The Cost Benefit Analysis Model was developed in order to allow states to estimate the real costs involved in ammunition and weapon storage. It allows each storage depot to calculate its full running costs, and how much time it would take to break even in terms of the alternative costs of destruction. It also allows a comparison of the potential benefits from sale versus the costs of storage. The financial accounting systems of many states are often not sophisticated enough to identify these true costs. This model will help them to do this. The model is in the form of an Excel spreadsheet, which comes on the accompanying CD-ROM.

The model was developed with assistance from SEESAC and the UK Ministry of Defence. It was tested in Bosnia and Herzegovina (BiH). As BiH is currently undergoing major demilitarization and armed forces restructuring, this study is timely, particularly because BiH is one of the states in the region that has expressed a desire to sell its surplus weapons and ammunition rather than destroy it. The initial investment costs of bringing BiH storage depots up to NATO standards are high. In addition, the level of investment required each year to maintain these standards is high. While this model was originally commissioned to help states in South-eastern Europe make decisions about the future of their surplus stocks, the model is applicable to all other regions. It is hoped that it will be a useful tool for all ministries of defence wishing to compare the costs of storage versus destruction, and the potential benefits from sale versus the costs of storage.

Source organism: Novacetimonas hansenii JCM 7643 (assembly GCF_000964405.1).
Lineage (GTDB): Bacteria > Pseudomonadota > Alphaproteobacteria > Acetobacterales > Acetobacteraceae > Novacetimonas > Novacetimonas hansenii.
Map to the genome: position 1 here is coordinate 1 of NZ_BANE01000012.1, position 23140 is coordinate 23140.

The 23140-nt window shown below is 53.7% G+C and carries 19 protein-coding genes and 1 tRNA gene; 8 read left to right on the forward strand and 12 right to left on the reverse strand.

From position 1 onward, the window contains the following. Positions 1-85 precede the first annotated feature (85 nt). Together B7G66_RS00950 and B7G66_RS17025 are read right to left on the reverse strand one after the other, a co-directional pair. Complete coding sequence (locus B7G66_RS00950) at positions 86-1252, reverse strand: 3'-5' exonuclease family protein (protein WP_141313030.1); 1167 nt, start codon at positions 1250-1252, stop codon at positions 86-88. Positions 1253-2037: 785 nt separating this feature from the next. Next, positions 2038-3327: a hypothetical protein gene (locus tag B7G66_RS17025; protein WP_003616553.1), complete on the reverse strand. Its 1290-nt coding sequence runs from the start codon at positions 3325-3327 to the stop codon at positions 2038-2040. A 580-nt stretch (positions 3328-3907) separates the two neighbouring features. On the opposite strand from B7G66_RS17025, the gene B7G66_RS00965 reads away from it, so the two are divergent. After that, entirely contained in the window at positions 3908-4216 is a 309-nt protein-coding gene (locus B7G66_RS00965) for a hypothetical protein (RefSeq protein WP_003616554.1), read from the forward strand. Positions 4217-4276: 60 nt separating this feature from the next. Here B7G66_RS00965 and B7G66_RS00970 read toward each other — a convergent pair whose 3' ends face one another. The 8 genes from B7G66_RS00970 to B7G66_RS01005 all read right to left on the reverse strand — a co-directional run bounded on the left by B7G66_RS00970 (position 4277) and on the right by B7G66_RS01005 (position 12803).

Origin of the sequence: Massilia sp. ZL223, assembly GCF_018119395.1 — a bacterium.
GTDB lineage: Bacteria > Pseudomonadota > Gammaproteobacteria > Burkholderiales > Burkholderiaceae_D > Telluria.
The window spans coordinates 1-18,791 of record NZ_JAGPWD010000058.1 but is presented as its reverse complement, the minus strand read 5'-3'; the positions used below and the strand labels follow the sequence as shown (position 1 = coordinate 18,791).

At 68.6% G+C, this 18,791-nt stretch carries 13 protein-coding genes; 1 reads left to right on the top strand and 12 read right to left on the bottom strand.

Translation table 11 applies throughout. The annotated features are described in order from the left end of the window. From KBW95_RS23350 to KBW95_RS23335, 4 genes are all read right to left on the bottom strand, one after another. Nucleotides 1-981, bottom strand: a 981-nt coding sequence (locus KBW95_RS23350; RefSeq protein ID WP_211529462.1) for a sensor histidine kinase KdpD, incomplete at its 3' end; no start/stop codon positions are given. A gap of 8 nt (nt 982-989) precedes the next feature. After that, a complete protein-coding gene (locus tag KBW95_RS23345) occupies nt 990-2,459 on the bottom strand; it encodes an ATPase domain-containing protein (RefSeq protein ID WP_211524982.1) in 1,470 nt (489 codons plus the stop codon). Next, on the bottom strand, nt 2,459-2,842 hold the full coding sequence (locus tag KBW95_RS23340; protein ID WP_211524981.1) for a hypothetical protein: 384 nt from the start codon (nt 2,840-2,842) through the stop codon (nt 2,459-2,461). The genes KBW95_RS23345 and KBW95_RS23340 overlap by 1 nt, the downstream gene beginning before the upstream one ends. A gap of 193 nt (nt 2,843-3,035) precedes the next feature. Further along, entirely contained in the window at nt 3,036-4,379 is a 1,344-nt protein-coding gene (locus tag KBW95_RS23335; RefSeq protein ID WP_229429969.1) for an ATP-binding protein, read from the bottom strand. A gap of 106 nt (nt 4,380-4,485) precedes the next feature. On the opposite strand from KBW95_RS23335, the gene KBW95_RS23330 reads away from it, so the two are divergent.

Citation: Mandy Turner (2006). "Costs of Disarmament: Cost Benefit Analysis of SALW Destruction Versus Storage", UNIDIR, Geneva.